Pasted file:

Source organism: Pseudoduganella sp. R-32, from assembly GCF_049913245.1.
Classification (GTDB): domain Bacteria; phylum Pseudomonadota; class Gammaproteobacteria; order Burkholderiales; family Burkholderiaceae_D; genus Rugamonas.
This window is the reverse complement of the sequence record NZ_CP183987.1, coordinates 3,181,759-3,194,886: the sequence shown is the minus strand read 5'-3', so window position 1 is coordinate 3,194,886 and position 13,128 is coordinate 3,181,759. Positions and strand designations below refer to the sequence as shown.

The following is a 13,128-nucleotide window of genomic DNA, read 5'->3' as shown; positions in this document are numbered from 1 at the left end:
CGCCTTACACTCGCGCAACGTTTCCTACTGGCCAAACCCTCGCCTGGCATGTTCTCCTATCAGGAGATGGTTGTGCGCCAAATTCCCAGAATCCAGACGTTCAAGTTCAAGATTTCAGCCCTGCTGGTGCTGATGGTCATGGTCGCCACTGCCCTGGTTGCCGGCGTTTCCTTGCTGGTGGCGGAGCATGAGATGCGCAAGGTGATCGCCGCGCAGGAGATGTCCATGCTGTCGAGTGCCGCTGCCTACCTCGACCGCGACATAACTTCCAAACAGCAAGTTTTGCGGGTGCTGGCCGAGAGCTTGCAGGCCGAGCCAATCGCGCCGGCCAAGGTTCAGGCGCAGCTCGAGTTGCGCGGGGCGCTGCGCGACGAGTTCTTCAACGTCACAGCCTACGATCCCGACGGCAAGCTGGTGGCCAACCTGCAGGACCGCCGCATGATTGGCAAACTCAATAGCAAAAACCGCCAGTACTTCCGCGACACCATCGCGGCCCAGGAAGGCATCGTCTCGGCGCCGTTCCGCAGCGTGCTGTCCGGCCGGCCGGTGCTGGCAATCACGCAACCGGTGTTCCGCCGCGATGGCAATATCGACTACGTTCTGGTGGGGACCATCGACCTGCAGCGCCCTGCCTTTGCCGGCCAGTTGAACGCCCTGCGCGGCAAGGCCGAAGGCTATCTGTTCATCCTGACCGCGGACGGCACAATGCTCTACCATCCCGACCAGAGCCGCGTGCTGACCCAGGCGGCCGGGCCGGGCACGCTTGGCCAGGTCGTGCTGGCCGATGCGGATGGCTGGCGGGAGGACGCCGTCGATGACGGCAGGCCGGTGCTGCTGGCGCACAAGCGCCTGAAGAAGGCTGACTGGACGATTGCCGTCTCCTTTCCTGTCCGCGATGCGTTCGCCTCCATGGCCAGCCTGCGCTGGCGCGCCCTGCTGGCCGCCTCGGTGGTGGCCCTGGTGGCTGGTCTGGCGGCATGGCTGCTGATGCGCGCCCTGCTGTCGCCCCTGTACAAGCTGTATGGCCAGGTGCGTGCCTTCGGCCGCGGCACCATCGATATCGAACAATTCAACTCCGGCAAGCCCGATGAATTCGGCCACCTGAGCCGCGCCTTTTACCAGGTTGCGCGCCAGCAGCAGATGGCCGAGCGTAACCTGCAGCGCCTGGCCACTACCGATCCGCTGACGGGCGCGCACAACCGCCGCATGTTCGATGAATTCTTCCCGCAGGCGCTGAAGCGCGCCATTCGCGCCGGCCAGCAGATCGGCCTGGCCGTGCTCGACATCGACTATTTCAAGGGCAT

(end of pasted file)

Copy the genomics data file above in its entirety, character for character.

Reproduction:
Source organism: Pseudoduganella sp. R-32, from assembly GCF_049913245.1.
Classification (GTDB): domain Bacteria; phylum Pseudomonadota; class Gammaproteobacteria; order Burkholderiales; family Burkholderiaceae_D; genus Rugamonas.
This window is the reverse complement of the sequence record NZ_CP183987.1, coordinates 3,181,759-3,194,886: the sequence shown is the minus strand read 5'-3', so window position 1 is coordinate 3,194,886 and position 13,128 is coordinate 3,181,759. Positions and strand designations below refer to the sequence as shown.

The following is a 13,128-nucleotide window of genomic DNA, read 5'->3' as shown; positions in this document are numbered from 1 at the left end:
CGCCTTACACTCGCGCAACGTTTCCTACTGGCCAAACCCTCGCCTGGCATGTTCTCCTATCAGGAGATGGTTGTGCGCCAAATTCCCAGAATCCAGACGTTCAAGTTCAAGATTTCAGCCCTGCTGGTGCTGATGGTCATGGTCGCCACTGCCCTGGTTGCCGGCGTTTCCTTGCTGGTGGCGGAGCATGAGATGCGCAAGGTGATCGCCGCGCAGGAGATGTCCATGCTGTCGAGTGCCGCTGCCTACCTCGACCGCGACATAACTTCCAAACAGCAAGTTTTGCGGGTGCTGGCCGAGAGCTTGCAGGCCGAGCCAATCGCGCCGGCCAAGGTTCAGGCGCAGCTCGAGTTGCGCGGGGCGCTGCGCGACGAGTTCTTCAACGTCACAGCCTACGATCCCGACGGCAAGCTGGTGGCCAACCTGCAGGACCGCCGCATGATTGGCAAACTCAATAGCAAAAACCGCCAGTACTTCCGCGACACCATCGCGGCCCAGGAAGGCATCGTCTCGGCGCCGTTCCGCAGCGTGCTGTCCGGCCGGCCGGTGCTGGCAATCACGCAACCGGTGTTCCGCCGCGATGGCAATATCGACTACGTTCTGGTGGGGACCATCGACCTGCAGCGCCCTGCCTTTGCCGGCCAGTTGAACGCCCTGCGCGGCAAGGCCGAAGGCTATCTGTTCATCCTGACCGCGGACGGCACAATGCTCTACCATCCCGACCAGAGCCGCGTGCTGACCCAGGCGGCCGGGCCGGGCACGCTTGGCCAGGTCGTGCTGGCCGATGCGGATGGCTGGCGGGAGGACGCCGTCGATGACGGCAGGCCGGTGCTGCTGGCGCACAAGCGCCTGAAGAAGGCTGACTGGACGATTGCCGTCTCCTTTCCTGTCCGCGATGCGTTCGCCTCCATGGCCAGCCTGCGCTGGCGCGCCCTGCTGGCCGCCTCGGTGGTGGCCCTGGTGGCTGGTCTGGCGGCATGGCTGCTGATGCGCGCCCTGCTGTCGCCCCTGTACAAGCTGTATGGCCAGGTGCGTGCCTTCGGCCGCGGCACCATCGATATCGAACAATTCAACTCCGGCAAGCCCGATGAATTCGGCCACCTGAGCCGCGCCTTTTACCAGGTTGCGCGCCAGCAGCAGATGGCCGAGCGTAACCTGCAGCGCCTGGCCACTACCGATCCGCTGACGGGCGCGCACAACCGCCGCATGTTCGATGAATTCTTCCCGCAGGCGCTGAAGCGCGCCATTCGCGCCGGCCAGCAGATCGGCCTGGCCGTGCTCGACATCGACTATTTCAAGGGCAT